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NCOPA '97: Philadelphia Hosts 7th Police Accountability Conference
by Clayton S.

Once again, Portland Copwatch was represented at the 7th National Conference on Police Accountability. This year's gathering was held in Philadelphia, PA, a city infamous for egregious police abuse of the citizenry. Among other things, Philadelphia is home to the infamous MOVE bombing of 1985 in which police dropped incindiary weapons on the housing complex of a radical African-American group, killing 11. It is also the city in which the Fraternal Order of Police actively lobbies for the death of political prisoner Mumia Abu-Jamal, and home to the "dirty 39th", a precinct so corrupt that dozens of drug cases have been overturned because of police misconduct.

The conference was attended by close to 200 police accountability activists, lawyers, ex-police officers and families of police victims. The attendees represented a wide variety of ethnicities and political perspectives, and there were at least as many female as male conference-goers.

Conference participants shared information and organizing strategies on a variety of issues. Police use of racial profiling, strategies for agitating for effective civilian review boards, information on asset forfeiture of drug suspects and an overview of the increasing privatization and militarization of the police were among the topics explored.

One conference highlight was a plenary on "Crack Cocaine and the Role of the CIA", presented by Gary Webb of the San Jose Mercury News and Congressional Representative Maxine Waters. Webb's well-researched series on the CIA's role in introducing crack to America's inner cities has been the source of much controversy lately; and Rep. Waters has called for a full federal investigation of the CIA.

Another concern repeatedly addressed by the conference was violence and abuse perpetrated by federal and multi-jurisdictional law enforcement agencies such as the INS. Similarly, during a session to bring our regional concerns, several groups urged the conference's sponsor, the National Coalition on Police Accountability (N-COPA) to get involved monitoring prisons and other institutions of the "criminal justice" system in addition to law enforcement agencies.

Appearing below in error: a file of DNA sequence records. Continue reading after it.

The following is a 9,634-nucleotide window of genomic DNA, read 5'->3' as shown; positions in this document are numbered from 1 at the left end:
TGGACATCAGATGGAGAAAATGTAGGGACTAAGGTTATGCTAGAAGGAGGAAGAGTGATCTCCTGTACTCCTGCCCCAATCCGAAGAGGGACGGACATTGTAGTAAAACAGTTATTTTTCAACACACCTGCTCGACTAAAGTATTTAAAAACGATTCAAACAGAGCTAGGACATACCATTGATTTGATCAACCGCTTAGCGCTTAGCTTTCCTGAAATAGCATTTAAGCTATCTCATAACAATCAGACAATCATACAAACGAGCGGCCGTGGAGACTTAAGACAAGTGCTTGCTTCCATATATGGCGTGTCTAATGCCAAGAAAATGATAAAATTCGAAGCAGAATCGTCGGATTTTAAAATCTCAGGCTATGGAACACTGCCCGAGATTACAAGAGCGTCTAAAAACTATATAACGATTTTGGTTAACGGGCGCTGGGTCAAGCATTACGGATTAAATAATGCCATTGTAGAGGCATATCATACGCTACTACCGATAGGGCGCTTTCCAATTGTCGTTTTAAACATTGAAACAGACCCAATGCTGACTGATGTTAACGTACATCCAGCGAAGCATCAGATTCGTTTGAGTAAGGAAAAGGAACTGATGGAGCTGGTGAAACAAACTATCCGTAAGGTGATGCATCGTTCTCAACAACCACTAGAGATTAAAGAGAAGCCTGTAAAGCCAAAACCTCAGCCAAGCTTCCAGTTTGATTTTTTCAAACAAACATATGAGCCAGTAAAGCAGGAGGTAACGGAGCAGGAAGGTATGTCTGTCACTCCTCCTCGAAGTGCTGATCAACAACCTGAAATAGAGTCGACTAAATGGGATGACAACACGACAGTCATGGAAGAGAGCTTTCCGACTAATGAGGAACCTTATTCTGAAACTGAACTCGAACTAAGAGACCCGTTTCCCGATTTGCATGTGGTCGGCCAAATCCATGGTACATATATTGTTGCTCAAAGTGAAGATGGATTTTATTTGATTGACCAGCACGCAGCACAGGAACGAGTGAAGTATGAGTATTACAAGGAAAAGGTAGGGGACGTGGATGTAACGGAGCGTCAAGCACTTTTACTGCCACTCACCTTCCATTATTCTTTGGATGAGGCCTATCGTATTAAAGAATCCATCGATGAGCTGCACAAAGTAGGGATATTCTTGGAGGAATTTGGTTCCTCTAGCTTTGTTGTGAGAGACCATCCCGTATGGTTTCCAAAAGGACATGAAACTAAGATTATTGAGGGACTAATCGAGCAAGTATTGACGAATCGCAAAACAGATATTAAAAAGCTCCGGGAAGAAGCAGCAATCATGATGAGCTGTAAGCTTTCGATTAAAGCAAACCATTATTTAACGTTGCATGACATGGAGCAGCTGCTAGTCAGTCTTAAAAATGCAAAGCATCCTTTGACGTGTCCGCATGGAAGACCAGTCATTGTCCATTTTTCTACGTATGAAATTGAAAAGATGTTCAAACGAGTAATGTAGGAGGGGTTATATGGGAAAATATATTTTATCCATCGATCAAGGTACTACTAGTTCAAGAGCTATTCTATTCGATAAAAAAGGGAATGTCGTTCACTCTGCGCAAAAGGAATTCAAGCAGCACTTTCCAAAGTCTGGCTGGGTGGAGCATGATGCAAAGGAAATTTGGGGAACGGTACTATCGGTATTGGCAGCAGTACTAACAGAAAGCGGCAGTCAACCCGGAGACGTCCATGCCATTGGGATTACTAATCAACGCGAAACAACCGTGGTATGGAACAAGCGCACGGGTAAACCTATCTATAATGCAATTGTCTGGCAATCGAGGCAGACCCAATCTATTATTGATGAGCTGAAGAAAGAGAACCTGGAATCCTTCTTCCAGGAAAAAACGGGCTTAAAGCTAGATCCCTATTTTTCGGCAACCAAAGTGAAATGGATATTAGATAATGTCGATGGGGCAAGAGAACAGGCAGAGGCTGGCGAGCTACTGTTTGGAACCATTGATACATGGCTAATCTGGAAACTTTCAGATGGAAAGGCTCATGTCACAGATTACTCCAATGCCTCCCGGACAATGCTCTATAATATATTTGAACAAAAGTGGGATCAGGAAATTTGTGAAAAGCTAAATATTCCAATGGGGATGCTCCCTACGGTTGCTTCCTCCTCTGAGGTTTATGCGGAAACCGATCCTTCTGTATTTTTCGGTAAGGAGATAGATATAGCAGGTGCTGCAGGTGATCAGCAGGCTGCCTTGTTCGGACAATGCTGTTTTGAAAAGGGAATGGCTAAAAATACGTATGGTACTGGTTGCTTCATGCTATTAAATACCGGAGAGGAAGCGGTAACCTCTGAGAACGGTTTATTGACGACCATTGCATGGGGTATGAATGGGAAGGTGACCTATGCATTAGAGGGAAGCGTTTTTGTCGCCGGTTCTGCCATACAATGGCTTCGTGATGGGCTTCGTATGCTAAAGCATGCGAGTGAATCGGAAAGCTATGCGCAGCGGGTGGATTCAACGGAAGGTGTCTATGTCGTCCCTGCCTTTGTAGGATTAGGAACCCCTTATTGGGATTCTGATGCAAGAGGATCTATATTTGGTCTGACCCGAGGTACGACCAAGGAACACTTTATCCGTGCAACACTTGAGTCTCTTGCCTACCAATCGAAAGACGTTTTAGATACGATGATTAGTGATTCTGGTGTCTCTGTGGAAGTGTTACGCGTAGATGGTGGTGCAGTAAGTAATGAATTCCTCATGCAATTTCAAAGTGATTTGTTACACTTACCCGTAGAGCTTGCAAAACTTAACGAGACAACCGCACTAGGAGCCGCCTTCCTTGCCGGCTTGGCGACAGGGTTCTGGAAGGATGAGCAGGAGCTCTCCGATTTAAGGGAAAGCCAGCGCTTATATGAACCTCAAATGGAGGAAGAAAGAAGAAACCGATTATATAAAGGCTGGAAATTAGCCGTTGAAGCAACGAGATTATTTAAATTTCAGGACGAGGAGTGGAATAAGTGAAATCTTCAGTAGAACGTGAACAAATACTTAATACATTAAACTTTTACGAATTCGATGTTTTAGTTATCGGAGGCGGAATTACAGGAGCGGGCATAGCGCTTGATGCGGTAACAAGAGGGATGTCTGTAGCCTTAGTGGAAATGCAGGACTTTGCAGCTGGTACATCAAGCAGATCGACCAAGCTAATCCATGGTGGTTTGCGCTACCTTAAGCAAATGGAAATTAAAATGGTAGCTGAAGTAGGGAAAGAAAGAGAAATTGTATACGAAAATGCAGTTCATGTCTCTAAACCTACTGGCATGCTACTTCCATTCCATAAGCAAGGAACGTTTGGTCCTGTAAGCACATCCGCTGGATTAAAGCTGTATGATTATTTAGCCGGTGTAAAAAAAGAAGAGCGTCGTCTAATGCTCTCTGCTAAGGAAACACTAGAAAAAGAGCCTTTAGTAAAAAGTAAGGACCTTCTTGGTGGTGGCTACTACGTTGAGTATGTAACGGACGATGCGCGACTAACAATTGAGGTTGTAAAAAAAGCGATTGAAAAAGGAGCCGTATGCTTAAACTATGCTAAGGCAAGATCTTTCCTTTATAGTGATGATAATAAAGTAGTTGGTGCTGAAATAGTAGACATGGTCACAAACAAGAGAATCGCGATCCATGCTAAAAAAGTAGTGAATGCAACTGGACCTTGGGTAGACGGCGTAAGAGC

As in the past, the conference proved to be an invaluable asset to the work we are doing here in Portland. We expanded our list of national resources and allies, and we were informed of several significant cases and issues that deserve our attention and support. Several articles inspired by the conference are currently in the works. Check out the next issue of the People's Police Report for more information.

Copwatch would like to extend thanks to the MacKenzie River Gathering
for a generous travel grant allowing Clayton to attend this year's conference.
Portland Copwatch has been represented at the conference and been a member of NCOPA every year since 1993.
For more information, contact: National Coalition On Police Accountability 59 E Van Buren #2418, Chicago, IL 60605; phone (312) 663-5392

  [People's Police Report]

August, 1997
Also in PPR #12

Chief Undoes Council Misconduct Vote
Police Shootings, Shootings of Police
 • 18 Years: One Dead Cop, 100s of Dead Workers
 • What is a Hero?

Drug-Free Zones Modified
Day Laborers Resist Immigration Raids
Sheriff Wants Double-Bunking in Jail
Eugene Cops Attack Peaceful Tree-Sit
Updates PPR #12:
 • Beanbag Bullets Now on the Beat
 • Special Duty
 • Pepper Spray to be Banned in Berkeley?
 • Cop-Friendly Capitalism
 • Police Spying Update (again!)
 • Hawthorne Copwatching Update
 • Grant to Copwatch: Update

Report: National Conference in Phillie
Quick Flashes PPR #12:
 • Slap on the Wrist for Rapist Cop
 • Sacramento Cops Target Zapatista Supporters
 • ACLU Updates Police Abuse Manual
 • Portland Copwatch in Media, at Conference

Reviews of 'Zines
Rapping Back #12

Portland Copwatch
PO Box 42456
Portland, OR 97242
(503) 236-3065/ Incident Report Line (503) 321-5120
e-mail: copwatch@portlandcopwatch.org

Portland Copwatch is a grassroots, volunteer organization promoting police accountability through citizen action.

People's Police Report #12 Table of Contents
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